I don't care that what you really meant to refer to was the trope. What you're SAYING and what people are HEARING -- whether consciously aware of it or not -- is that women are victims. They have no other role. They can't be heroes. Women are by default "in distress"-- so much so that you don't even have to add the "in distress" part, you just say woman and the audience will fill it in on their own.

Oh, and only women can scream, apparently. That's adult women for ya, sniveling, crying, screaming. Men never do that.

I've only seen the trailer for that Tarzan movie, not the movie itself, but apparently the scream/damsel exchange was considered important because it's in said trailer. WHY?? Why does that merit a spot in the trailer? That's how our heroine is defined, is it? Ooh she's better than Ordinary Women, she's not a damsel!

Of all the comebacks she could have snarled, and this being a period piece, she could have spouted some very worthy phrases of disdain (I SAID GOOD DAY, SIR), all she does is throw shade on damsels? 

You can do better, screenwriters.

If for no other reason than the fact that "I imagined a story where I didn't have to be the damsel" is an ehh line given strength by the situation, but "I imagined a story where I didn't have to be the victim" is MOVING, with call-backs to all the scenes of victimization we've witnessed before, where Dolores, Special Victim Extraordinaire, takes back her power and violates her programming to defend herself.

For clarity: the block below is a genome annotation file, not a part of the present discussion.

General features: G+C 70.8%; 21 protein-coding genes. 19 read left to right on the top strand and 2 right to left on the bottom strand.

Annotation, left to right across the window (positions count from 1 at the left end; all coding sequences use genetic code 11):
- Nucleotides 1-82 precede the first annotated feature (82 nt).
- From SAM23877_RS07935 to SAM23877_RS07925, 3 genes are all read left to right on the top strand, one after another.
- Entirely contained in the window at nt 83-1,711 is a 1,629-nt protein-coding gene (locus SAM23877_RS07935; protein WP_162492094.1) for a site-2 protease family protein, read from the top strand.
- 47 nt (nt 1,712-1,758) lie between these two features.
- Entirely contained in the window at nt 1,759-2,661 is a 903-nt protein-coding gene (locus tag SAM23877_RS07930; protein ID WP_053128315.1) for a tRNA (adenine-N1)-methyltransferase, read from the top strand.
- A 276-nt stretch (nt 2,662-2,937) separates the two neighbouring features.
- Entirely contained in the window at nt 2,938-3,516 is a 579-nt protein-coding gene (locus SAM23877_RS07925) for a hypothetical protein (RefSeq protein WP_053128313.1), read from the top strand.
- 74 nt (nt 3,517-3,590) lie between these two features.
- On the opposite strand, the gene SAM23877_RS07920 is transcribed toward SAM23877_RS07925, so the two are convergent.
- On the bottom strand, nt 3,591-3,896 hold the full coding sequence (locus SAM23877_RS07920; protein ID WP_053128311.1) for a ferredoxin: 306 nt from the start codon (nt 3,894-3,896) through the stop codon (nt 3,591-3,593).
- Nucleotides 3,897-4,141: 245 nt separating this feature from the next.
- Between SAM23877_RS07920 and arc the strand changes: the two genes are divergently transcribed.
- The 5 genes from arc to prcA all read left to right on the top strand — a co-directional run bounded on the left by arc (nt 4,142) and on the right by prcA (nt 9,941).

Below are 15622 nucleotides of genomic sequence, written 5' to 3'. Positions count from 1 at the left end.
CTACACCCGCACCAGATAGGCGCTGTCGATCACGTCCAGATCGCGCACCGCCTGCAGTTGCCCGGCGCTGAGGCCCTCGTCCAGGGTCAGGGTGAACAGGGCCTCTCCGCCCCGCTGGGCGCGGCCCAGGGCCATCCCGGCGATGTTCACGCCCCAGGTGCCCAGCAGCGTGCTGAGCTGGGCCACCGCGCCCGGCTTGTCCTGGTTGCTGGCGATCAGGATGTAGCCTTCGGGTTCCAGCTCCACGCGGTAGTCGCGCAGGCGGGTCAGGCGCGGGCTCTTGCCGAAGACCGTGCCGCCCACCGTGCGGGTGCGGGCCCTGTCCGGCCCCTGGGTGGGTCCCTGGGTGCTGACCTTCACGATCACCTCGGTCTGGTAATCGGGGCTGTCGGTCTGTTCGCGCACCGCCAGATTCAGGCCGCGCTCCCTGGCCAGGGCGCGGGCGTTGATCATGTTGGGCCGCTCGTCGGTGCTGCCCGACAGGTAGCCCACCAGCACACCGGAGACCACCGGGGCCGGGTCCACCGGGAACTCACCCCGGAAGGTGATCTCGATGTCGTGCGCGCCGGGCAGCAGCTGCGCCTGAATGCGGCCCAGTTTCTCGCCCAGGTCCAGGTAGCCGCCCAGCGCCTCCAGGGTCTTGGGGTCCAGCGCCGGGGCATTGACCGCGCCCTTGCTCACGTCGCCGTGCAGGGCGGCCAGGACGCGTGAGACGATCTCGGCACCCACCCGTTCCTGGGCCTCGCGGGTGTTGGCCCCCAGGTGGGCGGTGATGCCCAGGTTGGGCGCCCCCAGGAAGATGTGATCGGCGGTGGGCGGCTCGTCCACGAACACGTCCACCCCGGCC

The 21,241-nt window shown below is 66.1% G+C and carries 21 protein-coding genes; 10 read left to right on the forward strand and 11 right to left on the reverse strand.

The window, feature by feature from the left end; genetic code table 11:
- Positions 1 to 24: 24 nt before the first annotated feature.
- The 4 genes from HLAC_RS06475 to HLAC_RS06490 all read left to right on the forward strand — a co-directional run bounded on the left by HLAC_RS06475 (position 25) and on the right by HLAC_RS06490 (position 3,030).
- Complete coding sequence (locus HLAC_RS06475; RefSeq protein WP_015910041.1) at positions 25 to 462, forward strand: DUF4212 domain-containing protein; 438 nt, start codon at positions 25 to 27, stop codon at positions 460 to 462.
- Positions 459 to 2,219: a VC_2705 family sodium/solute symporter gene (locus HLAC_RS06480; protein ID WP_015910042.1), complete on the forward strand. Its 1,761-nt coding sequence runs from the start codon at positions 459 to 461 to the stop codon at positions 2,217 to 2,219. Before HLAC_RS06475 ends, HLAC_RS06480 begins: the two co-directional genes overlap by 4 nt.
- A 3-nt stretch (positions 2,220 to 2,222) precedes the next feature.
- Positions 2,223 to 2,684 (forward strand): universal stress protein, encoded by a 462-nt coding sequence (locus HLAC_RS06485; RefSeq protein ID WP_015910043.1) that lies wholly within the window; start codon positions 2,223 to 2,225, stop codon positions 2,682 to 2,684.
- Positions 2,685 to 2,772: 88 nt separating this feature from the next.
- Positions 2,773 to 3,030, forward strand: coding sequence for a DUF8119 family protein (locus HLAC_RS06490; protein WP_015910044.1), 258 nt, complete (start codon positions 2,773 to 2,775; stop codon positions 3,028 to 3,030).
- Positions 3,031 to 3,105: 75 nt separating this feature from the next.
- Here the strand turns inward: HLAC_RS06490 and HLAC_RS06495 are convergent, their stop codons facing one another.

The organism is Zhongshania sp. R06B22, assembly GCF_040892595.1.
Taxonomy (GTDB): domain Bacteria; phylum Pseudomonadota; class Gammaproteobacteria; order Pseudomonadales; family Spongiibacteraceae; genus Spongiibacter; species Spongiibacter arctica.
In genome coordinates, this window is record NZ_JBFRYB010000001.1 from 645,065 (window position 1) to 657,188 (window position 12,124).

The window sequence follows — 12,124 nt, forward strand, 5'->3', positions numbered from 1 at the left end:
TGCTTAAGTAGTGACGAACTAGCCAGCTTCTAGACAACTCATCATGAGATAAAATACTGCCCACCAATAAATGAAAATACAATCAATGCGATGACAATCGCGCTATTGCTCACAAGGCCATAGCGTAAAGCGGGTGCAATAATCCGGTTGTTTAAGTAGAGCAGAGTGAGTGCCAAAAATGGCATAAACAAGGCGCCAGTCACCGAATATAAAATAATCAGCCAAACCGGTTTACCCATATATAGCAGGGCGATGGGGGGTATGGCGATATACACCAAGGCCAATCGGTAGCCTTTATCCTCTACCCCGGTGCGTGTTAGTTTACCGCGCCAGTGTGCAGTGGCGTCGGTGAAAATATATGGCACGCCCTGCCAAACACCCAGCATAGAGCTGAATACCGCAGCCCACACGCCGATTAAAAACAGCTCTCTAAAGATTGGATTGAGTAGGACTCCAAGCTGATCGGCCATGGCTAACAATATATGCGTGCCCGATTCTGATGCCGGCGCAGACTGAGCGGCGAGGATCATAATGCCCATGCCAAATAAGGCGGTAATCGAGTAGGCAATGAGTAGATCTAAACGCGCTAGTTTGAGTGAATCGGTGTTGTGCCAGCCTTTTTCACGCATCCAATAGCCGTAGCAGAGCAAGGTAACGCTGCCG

Eschewing stereotypes and trope trigger words in favor of being ACCURATE is just BETTER WRITING.

Try it.

Wednesday, May 18, 2016

Why Is It Always Planets?

I only recently was able to watch STAR WARS: THE FORCE AWAKENS. And I have a question about the Star Wars universe, in general.

Why is it always planets?

Original Star Wars (the 1977 movie) had the Death Star and destroyed Alderaan and I get that. Special effects of that type were totally new, and it made an impact. It also proved how irrevocably, irredeemably EVIL the Empire was.